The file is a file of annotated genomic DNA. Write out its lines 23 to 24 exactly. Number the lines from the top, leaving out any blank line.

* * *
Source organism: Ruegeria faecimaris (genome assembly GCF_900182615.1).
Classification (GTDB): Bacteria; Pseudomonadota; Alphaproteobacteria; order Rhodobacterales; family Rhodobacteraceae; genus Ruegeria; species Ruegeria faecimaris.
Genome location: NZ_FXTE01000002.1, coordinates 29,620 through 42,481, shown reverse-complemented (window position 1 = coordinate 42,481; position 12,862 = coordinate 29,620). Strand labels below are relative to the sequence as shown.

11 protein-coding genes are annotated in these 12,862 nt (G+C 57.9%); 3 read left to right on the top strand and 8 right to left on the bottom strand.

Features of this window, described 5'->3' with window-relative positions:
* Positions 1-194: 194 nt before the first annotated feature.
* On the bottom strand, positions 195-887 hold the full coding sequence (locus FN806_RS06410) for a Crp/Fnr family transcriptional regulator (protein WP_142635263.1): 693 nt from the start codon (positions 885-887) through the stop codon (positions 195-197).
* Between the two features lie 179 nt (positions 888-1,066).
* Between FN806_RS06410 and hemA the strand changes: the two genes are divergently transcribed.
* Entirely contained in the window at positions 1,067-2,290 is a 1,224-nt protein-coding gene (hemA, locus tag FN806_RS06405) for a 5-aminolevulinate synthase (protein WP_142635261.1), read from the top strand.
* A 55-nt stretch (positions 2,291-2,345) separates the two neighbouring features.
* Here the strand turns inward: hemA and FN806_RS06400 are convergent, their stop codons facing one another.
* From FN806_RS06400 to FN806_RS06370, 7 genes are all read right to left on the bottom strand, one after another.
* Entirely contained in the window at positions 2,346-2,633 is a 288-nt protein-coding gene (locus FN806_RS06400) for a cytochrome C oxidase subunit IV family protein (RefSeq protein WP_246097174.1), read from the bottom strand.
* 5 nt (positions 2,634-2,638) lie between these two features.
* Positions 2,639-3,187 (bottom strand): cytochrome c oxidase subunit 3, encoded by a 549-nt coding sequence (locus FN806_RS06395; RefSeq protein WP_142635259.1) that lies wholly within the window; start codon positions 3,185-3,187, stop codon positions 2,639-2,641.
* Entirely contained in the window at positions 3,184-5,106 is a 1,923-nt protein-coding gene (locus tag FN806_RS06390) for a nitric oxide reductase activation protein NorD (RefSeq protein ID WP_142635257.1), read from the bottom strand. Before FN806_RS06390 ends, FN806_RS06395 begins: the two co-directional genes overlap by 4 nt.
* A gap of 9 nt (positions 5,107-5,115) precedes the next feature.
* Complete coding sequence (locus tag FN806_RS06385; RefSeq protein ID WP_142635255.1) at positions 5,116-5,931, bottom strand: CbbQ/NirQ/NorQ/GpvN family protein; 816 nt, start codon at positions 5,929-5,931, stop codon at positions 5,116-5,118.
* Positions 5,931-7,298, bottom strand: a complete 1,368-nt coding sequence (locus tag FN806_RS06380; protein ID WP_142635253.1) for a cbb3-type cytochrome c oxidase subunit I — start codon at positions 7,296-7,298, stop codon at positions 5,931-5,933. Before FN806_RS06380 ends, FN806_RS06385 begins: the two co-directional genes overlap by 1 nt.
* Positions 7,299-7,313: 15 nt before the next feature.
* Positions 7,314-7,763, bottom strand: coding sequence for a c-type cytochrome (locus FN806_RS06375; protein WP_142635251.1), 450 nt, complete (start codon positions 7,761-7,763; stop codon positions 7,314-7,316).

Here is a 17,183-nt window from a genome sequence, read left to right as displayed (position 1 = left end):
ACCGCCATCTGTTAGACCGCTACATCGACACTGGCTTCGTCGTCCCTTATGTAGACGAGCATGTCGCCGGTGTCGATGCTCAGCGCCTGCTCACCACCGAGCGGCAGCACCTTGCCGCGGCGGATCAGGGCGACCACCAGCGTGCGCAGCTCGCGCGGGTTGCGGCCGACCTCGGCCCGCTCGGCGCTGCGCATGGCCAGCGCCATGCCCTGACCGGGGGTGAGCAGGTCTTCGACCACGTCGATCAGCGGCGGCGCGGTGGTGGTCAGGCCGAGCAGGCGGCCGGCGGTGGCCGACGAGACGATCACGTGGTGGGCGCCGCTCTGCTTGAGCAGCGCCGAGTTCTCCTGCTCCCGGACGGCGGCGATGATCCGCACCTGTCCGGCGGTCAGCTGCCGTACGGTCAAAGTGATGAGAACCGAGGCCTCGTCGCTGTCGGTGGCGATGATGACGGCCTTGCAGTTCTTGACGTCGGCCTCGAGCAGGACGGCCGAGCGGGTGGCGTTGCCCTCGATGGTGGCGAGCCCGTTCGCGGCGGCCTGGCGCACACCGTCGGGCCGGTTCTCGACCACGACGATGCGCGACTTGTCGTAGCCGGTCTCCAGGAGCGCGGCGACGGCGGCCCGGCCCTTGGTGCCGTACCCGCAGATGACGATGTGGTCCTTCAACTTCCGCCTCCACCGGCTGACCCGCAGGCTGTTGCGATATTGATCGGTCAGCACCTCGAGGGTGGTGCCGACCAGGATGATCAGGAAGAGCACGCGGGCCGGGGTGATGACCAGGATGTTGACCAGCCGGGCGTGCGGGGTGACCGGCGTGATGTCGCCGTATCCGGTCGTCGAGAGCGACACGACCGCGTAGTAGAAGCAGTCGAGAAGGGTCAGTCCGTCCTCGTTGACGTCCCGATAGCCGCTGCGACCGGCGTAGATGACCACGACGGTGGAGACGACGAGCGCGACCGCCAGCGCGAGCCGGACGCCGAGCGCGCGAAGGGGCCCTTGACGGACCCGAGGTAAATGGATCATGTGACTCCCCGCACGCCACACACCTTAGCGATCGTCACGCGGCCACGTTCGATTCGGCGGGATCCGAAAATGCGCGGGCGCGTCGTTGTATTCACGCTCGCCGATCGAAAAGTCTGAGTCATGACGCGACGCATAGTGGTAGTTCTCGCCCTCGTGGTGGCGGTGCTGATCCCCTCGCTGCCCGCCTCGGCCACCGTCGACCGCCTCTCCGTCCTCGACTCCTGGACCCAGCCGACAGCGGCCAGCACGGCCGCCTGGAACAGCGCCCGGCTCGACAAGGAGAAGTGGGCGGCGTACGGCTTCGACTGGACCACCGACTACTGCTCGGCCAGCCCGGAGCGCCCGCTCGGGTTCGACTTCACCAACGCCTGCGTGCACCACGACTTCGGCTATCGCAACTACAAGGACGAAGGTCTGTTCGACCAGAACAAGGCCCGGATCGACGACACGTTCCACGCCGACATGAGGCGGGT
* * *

Here is a 17,183-nt window from a genome sequence, read left to right as displayed (position 1 = left end):
ACCGCCATCTGTTAGACCGCTACATCGACACTGGCTTCGTCGTCCCTTATGTAGACGAGCATGTCGCCGGTGTCGATGCTCAGCGCCTGCTCACCACCGAGCGGCAGCACCTTGCCGCGGCGGATCAGGGCGACCACCAGCGTGCGCAGCTCGCGCGGGTTGCGGCCGACCTCGGCCCGCTCGGCGCTGCGCATGGCCAGCGCCATGCCCTGACCGGGGGTGAGCAGGTCTTCGACCACGTCGATCAGCGGCGGCGCGGTGGTGGTCAGGCCGAGCAGGCGGCCGGCGGTGGCCGACGAGACGATCACGTGGTGGGCGCCGCTCTGCTTGAGCAGCGCCGAGTTCTCCTGCTCCCGGACGGCGGCGATGATCCGCACCTGTCCGGCGGTCAGCTGCCGTACGGTCAAAGTGATGAGAACCGAGGCCTCGTCGCTGTCGGTGGCGATGATGACGGCCTTGCAGTTCTTGACGTCGGCCTCGAGCAGGACGGCCGAGCGGGTGGCGTTGCCCTCGATGGTGGCGAGCCCGTTCGCGGCGGCCTGGCGCACACCGTCGGGCCGGTTCTCGACCACGACGATGCGCGACTTGTCGTAGCCGGTCTCCAGGAGCGCGGCGACGGCGGCCCGGCCCTTGGTGCCGTACCCGCAGATGACGATGTGGTCCTTCAACTTCCGCCTCCACCGGCTGACCCGCAGGCTGTTGCGATATTGATCGGTCAGCACCTCGAGGGTGGTGCCGACCAGGATGATCAGGAAGAGCACGCGGGCCGGGGTGATGACCAGGATGTTGACCAGCCGGGCGTGCGGGGTGACCGGCGTGATGTCGCCGTATCCGGTCGTCGAGAGCGACACGACCGCGTAGTAGAAGCAGTCGAGAAGGGTCAGTCCGTCCTCGTTGACGTCCCGATAGCCGCTGCGACCGGCGTAGATGACCACGACGGTGGAGACGACGAGCGCGACCGCCAGCGCGAGCCGGACGCCGAGCGCGCGAAGGGGCCCTTGACGGACCCGAGGTAAATGGATCATGTGACTCCCCGCACGCCACACACCTTAGCGATCGTCACGCGGCCACGTTCGATTCGGCGGGATCCGAAAATGCGCGGGCGCGTCGTTGTATTCACGCTCGCCGATCGAAAAGTCTGAGTCATGACGCGACGCATAGTGGTAGTTCTCGCCCTCGTGGTGGCGGTGCTGATCCCCTCGCTGCCCGCCTCGGCCACCGTCGACCGCCTCTCCGTCCTCGACTCCTGGACCCAGCCGACAGCGGCCAGCACGGCCGCCTGGAACAGCGCCCGGCTCGACAAGGAGAAGTGGGCGGCGTACGGCTTCGACTGGACCACCGACTACTGCTCGGCCAGCCCGGAGCGCCCGCTCGGGTTCGACTTCACCAACGCCTGCGTGCACCACGACTTCGGCTATCGCAACTACAAGGACGAAGGTCTGTTCGACCAGAACAAGGCCCGGATCGACGACACGTTCCACGCCGACATGAGGCGGGT